Doctor Who: Deep Breath Review

BY DANIEL SHEPPARD

After much anticipation and excitement since seeing the Doctor regenerate on Christmas Day, fans all over the nation were avidly watching BBC One on Saturday night, as Doctor Who returned to our screens with a new face.

Already knowing that the first episode of the eighth series, titled Deep Breath, was to feature a dinosaur in Victorian London and Peter Capaldi, we were already expecting greatness and this feature length episode truly blew all expectations out of the water!

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Despite the dinosaur incorporated into the story being somewhat short-lived, the episode saw the Doctor and Clara fight against an iconic nemesis that hasn’t made an appearance in the show since 2006. As many watched the story unfold, references were thrown left, right and centre before the big reveal; something the writers famously love to do. As well as seeing villains from a previous series, a friendly face made an unexpected appearance that had fans’ hearts in their throats in an emotional scene that had all geeks fighting back the tears. Clearly Steven Moffat wanted to open the series with a bang so what better thing to do than wave a hand to the faithful followers of Who?

From David Tennant’s appearance in The Christmas Invasion to Matt Smith’s appearance in The Eleventh Hour, the first episode for any new Doctor is always a struggle. Why? Because the audience have followed the former through a journey and grown to love them. When they get taken away from us, we don’t want anyone else but them. Peter Capaldi’s appearance in this episode is no exception. In fact, for nearly the duration of the episode, we weren’t ready for him. Considering Capaldi spent the vast majority of the hour and twenty minutes as a dazed and confused Time Lord, not a great deal of room was left for character development. However, during a heart-warming final scene in which the Doctor returns to his ordinary state of mind, it’s fair to say that he’s going to grow on us.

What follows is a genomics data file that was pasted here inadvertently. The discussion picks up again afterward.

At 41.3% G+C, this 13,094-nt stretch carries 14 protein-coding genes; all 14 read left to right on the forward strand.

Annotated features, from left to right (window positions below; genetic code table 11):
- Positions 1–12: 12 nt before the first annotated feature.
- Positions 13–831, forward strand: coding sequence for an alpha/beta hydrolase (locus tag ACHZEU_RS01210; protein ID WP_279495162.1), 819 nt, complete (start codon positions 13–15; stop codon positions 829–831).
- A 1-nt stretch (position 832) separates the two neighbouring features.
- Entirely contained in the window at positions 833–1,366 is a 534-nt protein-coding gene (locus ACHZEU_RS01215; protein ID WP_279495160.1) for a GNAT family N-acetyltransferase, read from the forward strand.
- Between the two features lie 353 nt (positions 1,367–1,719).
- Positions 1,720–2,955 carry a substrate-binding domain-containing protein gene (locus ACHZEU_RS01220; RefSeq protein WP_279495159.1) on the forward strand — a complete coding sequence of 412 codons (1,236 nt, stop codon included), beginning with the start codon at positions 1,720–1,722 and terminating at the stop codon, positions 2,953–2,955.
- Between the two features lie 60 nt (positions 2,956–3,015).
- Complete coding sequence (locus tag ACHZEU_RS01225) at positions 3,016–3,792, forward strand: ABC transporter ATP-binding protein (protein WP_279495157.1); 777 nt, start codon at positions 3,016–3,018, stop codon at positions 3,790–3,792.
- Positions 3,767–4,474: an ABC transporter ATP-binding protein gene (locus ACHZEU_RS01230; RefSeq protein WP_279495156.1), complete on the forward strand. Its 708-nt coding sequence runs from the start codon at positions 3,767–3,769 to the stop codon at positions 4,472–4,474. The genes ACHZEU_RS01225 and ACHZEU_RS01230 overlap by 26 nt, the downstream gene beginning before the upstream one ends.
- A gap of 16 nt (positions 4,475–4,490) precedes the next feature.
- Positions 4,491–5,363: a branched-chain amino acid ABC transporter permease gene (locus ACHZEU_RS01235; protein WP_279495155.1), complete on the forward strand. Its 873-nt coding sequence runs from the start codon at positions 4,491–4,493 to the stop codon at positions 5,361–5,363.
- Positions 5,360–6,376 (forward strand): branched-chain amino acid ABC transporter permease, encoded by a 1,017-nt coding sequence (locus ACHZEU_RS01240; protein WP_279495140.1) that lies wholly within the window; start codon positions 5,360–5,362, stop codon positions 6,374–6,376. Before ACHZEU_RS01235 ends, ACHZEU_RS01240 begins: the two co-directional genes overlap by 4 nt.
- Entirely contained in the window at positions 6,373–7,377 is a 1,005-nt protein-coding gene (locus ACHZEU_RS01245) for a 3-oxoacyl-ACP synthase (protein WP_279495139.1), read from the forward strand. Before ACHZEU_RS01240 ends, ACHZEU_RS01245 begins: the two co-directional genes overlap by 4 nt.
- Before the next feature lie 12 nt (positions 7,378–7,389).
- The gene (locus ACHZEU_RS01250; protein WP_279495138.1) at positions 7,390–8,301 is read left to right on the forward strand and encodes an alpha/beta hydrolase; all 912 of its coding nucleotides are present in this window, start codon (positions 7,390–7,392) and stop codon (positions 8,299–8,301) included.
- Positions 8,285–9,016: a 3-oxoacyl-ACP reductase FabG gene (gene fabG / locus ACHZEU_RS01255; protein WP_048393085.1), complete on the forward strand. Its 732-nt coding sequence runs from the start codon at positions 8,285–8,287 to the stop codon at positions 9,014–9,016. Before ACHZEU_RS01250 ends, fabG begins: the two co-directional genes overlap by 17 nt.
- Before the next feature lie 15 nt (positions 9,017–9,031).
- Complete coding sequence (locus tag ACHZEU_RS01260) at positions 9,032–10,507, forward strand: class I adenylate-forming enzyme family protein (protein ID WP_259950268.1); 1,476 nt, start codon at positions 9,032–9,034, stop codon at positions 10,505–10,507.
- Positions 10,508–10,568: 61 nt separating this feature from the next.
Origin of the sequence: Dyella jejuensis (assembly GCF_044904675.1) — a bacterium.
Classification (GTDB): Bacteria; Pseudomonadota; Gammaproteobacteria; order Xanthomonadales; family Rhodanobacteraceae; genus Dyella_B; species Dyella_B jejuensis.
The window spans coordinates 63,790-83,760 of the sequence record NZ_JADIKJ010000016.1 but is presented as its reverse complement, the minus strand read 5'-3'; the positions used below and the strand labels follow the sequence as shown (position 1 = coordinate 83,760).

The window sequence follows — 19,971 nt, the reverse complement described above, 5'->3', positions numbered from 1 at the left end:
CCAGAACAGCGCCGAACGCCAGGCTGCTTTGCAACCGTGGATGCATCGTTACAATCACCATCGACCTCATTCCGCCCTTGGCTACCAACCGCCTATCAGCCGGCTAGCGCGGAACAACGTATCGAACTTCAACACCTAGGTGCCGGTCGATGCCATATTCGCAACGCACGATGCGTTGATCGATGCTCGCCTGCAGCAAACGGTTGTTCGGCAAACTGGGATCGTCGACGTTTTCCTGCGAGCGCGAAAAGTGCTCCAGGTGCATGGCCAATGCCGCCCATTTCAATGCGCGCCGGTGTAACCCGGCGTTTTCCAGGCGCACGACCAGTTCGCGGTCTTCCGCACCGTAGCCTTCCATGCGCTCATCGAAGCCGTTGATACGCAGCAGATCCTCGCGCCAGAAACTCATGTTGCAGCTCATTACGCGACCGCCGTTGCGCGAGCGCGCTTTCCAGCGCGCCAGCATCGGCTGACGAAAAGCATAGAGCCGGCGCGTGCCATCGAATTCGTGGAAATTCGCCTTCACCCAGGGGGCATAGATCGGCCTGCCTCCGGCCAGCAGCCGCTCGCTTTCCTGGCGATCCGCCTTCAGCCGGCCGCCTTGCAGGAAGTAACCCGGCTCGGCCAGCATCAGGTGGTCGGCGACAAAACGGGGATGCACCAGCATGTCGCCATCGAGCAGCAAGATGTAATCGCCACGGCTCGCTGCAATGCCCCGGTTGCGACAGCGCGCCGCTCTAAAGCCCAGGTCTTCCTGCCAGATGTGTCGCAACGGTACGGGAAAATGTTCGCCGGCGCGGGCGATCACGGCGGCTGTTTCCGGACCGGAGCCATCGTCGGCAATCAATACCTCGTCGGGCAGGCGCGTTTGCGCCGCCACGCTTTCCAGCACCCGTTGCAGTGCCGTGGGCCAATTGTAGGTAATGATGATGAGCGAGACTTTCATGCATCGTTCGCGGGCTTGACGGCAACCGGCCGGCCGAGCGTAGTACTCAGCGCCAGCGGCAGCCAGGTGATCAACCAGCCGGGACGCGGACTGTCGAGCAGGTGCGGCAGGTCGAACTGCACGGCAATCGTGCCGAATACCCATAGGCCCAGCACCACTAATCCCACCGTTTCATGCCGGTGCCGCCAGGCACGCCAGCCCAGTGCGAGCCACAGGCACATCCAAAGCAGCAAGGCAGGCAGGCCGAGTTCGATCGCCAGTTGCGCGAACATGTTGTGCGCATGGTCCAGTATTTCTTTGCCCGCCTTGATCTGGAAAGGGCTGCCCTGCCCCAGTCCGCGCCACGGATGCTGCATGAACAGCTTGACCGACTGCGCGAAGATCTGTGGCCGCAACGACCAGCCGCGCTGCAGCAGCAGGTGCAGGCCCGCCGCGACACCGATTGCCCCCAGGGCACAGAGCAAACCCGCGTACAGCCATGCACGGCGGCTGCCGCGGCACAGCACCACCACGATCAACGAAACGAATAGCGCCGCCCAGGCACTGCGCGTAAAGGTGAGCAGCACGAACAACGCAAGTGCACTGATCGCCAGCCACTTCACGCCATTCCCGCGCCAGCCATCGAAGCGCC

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Whilst many fans still criticize the casting of an actor in their late fifties as the Doctor, it has to be mentioned that William Hartnell played the Doctor from 1963 – 1966 and Jon Pertwee from 1970 – 1974. Both were older actors, but let’s face it, they’ve made a mark in British television and Doctor Who history!

To see Clara show a side of vulnerability and independence that wasn’t perceived in series seven, as well as an episode that was very much led by the characters and storyline as opposed to bold settings and extravagant and garish monsters, Deep Breath was the perfect introduction to the eighth series of Doctor Who and leaves us eagerly awaiting Saturday’s next adventure – Into the Dalek.

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